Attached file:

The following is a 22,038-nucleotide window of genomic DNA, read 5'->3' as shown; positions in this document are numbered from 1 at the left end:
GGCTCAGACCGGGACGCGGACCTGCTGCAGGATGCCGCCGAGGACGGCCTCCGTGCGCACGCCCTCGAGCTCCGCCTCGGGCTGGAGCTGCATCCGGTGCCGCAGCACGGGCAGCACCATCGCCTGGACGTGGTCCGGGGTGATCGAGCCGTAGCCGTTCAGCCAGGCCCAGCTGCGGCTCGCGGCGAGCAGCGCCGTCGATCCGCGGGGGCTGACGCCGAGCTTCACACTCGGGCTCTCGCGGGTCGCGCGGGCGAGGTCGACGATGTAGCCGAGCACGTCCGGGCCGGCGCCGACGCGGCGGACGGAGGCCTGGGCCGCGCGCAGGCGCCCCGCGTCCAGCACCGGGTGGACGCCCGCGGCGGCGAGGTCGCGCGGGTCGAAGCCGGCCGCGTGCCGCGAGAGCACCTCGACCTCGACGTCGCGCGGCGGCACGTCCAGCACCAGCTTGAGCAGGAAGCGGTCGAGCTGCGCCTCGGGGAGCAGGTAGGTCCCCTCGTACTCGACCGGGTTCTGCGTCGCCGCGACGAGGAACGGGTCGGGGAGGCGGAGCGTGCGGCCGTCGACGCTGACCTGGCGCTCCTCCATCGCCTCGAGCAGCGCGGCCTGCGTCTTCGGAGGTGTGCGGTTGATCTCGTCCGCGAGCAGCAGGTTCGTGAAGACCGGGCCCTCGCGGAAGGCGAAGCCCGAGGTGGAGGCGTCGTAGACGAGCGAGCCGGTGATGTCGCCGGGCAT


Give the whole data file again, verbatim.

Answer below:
The following is a 22,038-nucleotide window of genomic DNA, read 5'->3' as shown; positions in this document are numbered from 1 at the left end:
GGCTCAGACCGGGACGCGGACCTGCTGCAGGATGCCGCCGAGGACGGCCTCCGTGCGCACGCCCTCGAGCTCCGCCTCGGGCTGGAGCTGCATCCGGTGCCGCAGCACGGGCAGCACCATCGCCTGGACGTGGTCCGGGGTGATCGAGCCGTAGCCGTTCAGCCAGGCCCAGCTGCGGCTCGCGGCGAGCAGCGCCGTCGATCCGCGGGGGCTGACGCCGAGCTTCACACTCGGGCTCTCGCGGGTCGCGCGGGCGAGGTCGACGATGTAGCCGAGCACGTCCGGGCCGGCGCCGACGCGGCGGACGGAGGCCTGGGCCGCGCGCAGGCGCCCCGCGTCCAGCACCGGGTGGACGCCCGCGGCGGCGAGGTCGCGCGGGTCGAAGCCGGCCGCGTGCCGCGAGAGCACCTCGACCTCGACGTCGCGCGGCGGCACGTCCAGCACCAGCTTGAGCAGGAAGCGGTCGAGCTGCGCCTCGGGGAGCAGGTAGGTCCCCTCGTACTCGACCGGGTTCTGCGTCGCCGCGACGAGGAACGGGTCGGGGAGGCGGAGCGTGCGGCCGTCGACGCTGACCTGGCGCTCCTCCATCGCCTCGAGCAGCGCGGCCTGCGTCTTCGGAGGTGTGCGGTTGATCTCGTCCGCGAGCAGCAGGTTCGTGAAGACCGGGCCCTCGCGGAAGGCGAAGCCCGAGGTGGAGGCGTCGTAGACGAGCGAGCCGGTGATGTCGCCGGGCAT